That fact isn’t relevant to playing the game today, but the controls are not the same as the Resident Evil 2 and 3 remakes. The basics are but moving when aiming is a lot slower, so while technically you can move and shoot, in practical terms it’s still a tactical choice between one or the other. That’s a very difficult balance to get right, without making it seem like a frustrating restriction, but from what we played Capcom has pitched it perfectly, so that you can still move when aiming but in a much reduced capacity.
Getting out of the house involves crashing through a window, accompanied by the endearingly terrible one-liner ‘I’ll let myself out!’ The new voiceovers are all new but they fit the tone, and your memory of the original, perfectly.
If you have played the original before you’ll know exactly what comes after the house: the village and one of the best set pieces in video game history. This was the real revelation back in the day, as you’re given complete freedom, and no instruction, as to how to survive an unending wave of infected villagers, who will not only chase you round the buildings but break down doors to get at you and even put up ladders if you barricade yourself upstairs.
All of this is recreated in the remake, and it looks and feels fantastic, as you desperately try to keep a safe distance between enemies, while searching for extra ammo and listening out for the dreaded sound of a chainsaw and the arrival of Dr Salvador (who now looks amusingly grotesque with his weirdly spaced eyeballs protruding from the hessian sack atop his head).
It’s all wonderfully interactive too, with not just the interior of the buildings open to you but a barn with a cow in it, where if you shoot an overhead lantern it sets the place ablaze and the flaming cow comes running out, kicking enemies to death for you.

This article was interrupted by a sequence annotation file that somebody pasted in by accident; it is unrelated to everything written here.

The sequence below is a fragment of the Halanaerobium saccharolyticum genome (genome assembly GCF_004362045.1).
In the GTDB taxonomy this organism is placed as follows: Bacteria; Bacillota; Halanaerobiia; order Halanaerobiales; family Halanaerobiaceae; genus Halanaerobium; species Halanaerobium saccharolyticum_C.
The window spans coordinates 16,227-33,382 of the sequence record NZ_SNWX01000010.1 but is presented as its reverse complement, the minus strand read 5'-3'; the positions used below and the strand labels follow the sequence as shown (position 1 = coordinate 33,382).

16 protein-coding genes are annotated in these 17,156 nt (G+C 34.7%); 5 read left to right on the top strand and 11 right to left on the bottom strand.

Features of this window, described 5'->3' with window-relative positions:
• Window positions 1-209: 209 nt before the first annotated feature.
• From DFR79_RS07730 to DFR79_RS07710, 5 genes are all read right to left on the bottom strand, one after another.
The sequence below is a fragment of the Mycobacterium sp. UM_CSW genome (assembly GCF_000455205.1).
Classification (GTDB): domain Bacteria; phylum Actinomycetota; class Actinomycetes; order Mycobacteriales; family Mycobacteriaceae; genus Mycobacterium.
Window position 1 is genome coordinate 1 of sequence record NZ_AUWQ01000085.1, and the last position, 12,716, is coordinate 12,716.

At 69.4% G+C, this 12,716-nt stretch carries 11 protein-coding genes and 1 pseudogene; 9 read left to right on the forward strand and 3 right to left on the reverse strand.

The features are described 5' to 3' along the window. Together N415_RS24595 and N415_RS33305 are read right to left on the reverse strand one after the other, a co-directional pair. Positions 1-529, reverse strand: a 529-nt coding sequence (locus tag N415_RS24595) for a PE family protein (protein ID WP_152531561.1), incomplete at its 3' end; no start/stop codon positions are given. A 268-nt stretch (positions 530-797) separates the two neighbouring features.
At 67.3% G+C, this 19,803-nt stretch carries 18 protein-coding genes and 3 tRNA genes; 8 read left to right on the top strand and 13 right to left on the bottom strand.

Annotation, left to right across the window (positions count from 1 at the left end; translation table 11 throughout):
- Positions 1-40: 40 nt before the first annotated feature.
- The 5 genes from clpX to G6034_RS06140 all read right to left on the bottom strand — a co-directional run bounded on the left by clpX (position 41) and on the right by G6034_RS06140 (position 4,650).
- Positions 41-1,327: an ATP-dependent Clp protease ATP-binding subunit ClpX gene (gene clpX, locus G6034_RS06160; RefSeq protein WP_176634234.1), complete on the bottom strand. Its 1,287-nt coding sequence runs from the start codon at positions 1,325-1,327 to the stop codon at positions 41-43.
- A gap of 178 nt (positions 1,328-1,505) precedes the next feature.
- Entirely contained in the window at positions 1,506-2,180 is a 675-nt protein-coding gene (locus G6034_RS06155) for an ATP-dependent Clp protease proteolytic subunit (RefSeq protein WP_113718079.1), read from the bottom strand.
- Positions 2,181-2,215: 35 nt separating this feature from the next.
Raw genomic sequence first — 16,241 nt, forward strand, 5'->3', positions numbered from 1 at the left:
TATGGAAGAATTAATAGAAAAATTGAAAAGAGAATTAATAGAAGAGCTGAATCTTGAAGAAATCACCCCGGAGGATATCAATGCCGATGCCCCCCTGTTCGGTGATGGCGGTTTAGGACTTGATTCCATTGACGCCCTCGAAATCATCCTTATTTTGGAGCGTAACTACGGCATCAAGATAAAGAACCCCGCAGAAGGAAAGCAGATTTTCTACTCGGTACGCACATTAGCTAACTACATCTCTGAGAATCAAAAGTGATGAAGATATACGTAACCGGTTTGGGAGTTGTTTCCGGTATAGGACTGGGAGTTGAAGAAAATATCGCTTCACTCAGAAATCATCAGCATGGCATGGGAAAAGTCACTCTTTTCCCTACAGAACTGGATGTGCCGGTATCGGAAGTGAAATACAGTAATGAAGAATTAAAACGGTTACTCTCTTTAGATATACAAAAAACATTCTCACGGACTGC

We also noticed an icon by one of the two-storey buildings that implies you can give a leg up to an ally – presumably this is Ashley (the plot revolves around rescuing the president’s daughter, believe it or not), since Capcom hasn’t mentioned anything about co-op, but we don’t remember ever coming back to the village with her in the original.
There are other new mechanics too and not just the crafting element for bullets, from more modern entries in the series. Your knife now gets damaged every time you use it, but to compensate it’s much more effective and also works with a new parry move. You can button mash to escape from an enemy too, but this will cost you a smidgeon of a health. They’re small changes but sensible and perfectly welcome ones, especially as Capcom has still kept things like Leon’s over-the-top roundhouse kick.
The village siege only ends when a bell rings out, calling the villages to the nearby castle. At which point Leon questions whether they’ve all gone to bingo – a gloriously awful line that’s taken straight from the original script. Given the ambiguously grimdark announcement trailer, many were justifiably worried, given the anodyne Resident Evil 3, that the remake would drain all the humour and silliness out of the game but from what we’ve seen so far that’s not the case at all.
That doesn’t mean the game is frivolous or childish but merely that it has personality, primarily that of an over-the-top 90s action film. It may not be scary in the traditional survival horror sense but it’s incredibly tense, with the village sequence having lost none of its thrill in the intervening years; in fact, it’s been greatly elevated by the improved visuals and, arguably, mechanical tweaks.
It’s still only half an hour of what was originally a 15+ hour game, but we now have every confidence that this is going to be a great remake and a worthy tribute to one of the greatest, and most innovative, video games of all time.
Formats: Nintendo Switch
Release Date: 24th March 2022